Kristin: As you mentioned, our supply chain is an important area of focus for us. Hallmark and Crayola have our own manufacturing operations in the United States, in which we use renewable electricity. These operations fall within our scope 1 and 2 emissions, but we also have an external supply chain for raw materials and some finished products, which is part of our scope 3 emissions.

In October 2022, we launched a supplier engagement program, the CARE program, to ask suppliers to join us in this journey by reducing their environmental impact. As part of this program, we are asking suppliers to measure their greenhouse gas footprints and set emission reduction targets. We are also encouraging suppliers to take actions such as implementing energy efficiency projects and transitioning to renewable electricity in their factories. The actions taken by our suppliers are important because their factories are part of our greenhouse gas footprint. We, in turn, are part of our customers’ footprints. This is why we all must take collective action.

In addition, at least one of our suppliers has taken the initiative to implement the same type of program with their own suppliers. This is very valuable, because our supply chain emissions come from not just our direct suppliers’ factories but also from our suppliers’ suppliers.

Abhijit: What are the biggest challenges in working with these suppliers?

Kristin: A big challenge is providing education. When we started, many suppliers had not measured their greenhouse gas footprint and were only starting to learn about renewable energy. Every year, we need to ask our suppliers to provide us with emission-related data to track our progress. The challenging part is reaching out to our suppliers to gather data every year and, for them, having the knowledge necessary to provide that data. We periodically hold meetings with suppliers to educate them about our CARE program, why we are implementing it, and how we track our progress on improving the sustainability of our supply chain with the data they provide. Every year, we and our suppliers are becoming more knowledgeable, but this is a continual learning process for everyone.

Sustainability Regulations

Abhijit: What regulatory aspects are key for you at Hallmark? What reporting frameworks are you planning to report into, and considering that you are a private company, how do you see regulations such as the EU’s Corporate Sustainability Reporting Directive and the SEC’s proposal affecting your strategy?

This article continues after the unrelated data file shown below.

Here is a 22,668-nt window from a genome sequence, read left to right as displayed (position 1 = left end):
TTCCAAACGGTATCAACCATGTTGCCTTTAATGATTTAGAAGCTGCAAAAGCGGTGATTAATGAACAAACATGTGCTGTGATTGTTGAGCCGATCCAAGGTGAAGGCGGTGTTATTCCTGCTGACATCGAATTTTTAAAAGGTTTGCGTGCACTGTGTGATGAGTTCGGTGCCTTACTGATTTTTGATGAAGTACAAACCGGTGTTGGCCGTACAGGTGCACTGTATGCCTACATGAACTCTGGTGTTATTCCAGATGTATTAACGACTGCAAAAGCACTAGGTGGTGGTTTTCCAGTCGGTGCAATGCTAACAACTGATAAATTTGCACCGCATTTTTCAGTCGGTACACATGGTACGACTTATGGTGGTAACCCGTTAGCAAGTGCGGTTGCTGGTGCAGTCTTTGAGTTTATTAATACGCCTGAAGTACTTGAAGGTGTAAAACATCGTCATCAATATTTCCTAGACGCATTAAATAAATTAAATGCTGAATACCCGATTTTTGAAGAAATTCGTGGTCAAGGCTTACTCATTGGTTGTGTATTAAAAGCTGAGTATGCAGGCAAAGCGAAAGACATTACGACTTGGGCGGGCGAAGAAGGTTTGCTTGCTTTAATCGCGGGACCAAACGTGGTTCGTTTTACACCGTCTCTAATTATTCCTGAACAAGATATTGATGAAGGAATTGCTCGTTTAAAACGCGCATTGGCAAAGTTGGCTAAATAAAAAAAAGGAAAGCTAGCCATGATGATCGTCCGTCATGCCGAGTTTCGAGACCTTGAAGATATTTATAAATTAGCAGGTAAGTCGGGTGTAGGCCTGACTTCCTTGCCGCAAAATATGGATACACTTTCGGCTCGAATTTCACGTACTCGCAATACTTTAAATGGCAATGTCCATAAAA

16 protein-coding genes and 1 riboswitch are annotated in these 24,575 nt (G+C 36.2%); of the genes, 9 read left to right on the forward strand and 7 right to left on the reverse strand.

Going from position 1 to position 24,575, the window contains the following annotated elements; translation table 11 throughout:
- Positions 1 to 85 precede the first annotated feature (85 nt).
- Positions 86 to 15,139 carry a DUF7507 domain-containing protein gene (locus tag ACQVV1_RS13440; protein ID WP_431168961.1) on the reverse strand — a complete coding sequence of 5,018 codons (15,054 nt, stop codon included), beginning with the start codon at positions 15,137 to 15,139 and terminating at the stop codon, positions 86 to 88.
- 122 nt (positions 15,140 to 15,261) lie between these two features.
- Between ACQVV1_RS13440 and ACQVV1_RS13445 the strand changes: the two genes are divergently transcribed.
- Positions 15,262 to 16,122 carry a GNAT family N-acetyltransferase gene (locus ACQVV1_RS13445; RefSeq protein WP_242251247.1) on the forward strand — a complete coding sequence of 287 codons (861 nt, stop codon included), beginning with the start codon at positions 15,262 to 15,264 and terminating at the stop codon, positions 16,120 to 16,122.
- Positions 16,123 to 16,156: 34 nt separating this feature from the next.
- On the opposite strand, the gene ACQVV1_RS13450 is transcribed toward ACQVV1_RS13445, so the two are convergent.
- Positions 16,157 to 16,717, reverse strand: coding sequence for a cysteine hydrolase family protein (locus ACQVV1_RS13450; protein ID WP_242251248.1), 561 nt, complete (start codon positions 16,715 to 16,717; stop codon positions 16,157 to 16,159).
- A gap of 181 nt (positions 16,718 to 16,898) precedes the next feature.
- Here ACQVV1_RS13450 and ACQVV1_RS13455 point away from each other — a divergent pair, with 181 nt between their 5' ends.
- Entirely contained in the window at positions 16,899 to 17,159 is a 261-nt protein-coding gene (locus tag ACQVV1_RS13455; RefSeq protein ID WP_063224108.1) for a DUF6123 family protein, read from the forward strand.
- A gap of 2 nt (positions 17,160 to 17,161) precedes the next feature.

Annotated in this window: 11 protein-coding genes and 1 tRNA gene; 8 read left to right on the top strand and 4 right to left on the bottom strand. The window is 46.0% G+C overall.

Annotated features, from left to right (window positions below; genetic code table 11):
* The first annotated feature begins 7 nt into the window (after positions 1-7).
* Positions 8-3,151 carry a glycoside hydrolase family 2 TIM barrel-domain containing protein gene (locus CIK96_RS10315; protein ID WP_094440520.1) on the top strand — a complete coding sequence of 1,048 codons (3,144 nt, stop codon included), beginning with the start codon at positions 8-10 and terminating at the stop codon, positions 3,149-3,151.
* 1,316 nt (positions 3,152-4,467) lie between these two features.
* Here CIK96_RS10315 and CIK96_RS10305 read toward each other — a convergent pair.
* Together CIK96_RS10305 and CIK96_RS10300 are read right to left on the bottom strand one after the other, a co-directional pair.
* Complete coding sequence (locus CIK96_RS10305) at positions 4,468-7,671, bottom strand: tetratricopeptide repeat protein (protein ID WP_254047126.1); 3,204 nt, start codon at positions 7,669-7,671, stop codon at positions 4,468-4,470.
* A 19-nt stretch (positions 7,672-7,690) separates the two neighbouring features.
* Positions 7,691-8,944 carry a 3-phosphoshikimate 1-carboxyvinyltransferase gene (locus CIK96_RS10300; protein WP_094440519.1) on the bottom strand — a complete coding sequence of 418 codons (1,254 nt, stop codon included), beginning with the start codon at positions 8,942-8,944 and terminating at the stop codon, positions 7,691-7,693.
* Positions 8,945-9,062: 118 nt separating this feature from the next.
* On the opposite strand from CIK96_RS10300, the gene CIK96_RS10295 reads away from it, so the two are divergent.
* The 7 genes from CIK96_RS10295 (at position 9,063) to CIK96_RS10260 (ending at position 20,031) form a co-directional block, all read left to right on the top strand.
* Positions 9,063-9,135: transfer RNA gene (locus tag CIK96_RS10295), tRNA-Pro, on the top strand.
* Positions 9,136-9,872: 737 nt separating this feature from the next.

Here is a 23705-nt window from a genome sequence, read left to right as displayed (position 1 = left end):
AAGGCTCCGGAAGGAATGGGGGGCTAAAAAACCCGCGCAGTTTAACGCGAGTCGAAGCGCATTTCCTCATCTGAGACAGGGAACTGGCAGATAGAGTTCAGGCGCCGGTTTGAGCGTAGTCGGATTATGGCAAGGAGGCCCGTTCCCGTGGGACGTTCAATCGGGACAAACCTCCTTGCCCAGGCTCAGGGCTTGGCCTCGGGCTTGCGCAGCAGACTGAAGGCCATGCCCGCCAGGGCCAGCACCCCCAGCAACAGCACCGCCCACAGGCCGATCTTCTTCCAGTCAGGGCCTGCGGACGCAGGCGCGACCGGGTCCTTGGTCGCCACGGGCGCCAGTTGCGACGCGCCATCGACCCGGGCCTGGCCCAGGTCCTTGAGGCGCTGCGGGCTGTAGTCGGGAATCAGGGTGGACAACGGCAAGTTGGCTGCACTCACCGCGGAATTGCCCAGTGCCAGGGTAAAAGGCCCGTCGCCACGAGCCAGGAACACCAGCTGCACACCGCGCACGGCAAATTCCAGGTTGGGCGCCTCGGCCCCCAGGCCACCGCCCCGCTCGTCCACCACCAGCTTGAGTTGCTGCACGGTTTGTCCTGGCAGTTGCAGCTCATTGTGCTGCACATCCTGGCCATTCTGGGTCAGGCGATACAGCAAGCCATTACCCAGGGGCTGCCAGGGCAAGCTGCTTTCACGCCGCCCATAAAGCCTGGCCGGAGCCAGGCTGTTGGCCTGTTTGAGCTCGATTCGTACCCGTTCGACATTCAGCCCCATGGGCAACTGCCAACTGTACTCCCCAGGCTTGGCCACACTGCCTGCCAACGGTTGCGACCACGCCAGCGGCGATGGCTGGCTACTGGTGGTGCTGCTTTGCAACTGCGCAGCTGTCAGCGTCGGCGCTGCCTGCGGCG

Kristin: As a private company, some regulations targeted toward public companies and their investors do not apply to us. But globally, some regulations being implemented do include large private companies. For example, recently, California and the European Union have both launched legislation related to emission reporting and climate risk assessments that include large private companies in their scope. It is important that all companies monitor the fast-moving global legislation at all levels (country, state, local) to ensure that they are compliant with regulations that apply to their business. It is important to have strong rigor around these processes and reporting.

In addition, there are increasing legislative requirements for third-party verification audits of greenhouse gas footprints. As a result, the rigor around sustainability reporting is getting elevated to become closer to financial reporting. These audits ensure that companies are compliant with the Greenhouse Gas Protocol and that their processes and data are credible. With the increased legislative focus on performing climate risk assessments, such as the TCFD [Task Force on Climate-Related Financial Disclosures], in businesses, the partnership of sustainability with finance and risk management is becoming more important. This allows companies to analyze and determine their biggest financial risks because of the changing climate.

In general, when legislation starts to require certain actions such as audits or risk assessments, this can create a new industry standard. Therefore, even if legislation does not apply to all companies, it is still advisable for companies to monitor evolving best practices.

Integration Of Sustainability Into Products

Abhijit: How do you integrate sustainability into various Hallmark products? How do you infuse sustainability-related metrics and expertise into various product lines?

Kristin: Right now, our primary focus for product sustainability is on increasing the recyclability of products and packaging, using more sustainable materials such as recycled content, and reducing the quantity of raw materials used per product. All of these are key levers to reduce the environmental impact of our products and packaging by reducing their carbon footprint and increasing circularity.

We also have software to do product lifecycle assessments. We use this software to compare the emissions of a product or packaging solution before and after the proposed redesign. Product sustainability to reduce greenhouse gas emissions is an area where we are learning and growing every day.

Abhijit: Thank you, Kristin, for your valuable time and insights!

Kristin: Thank you!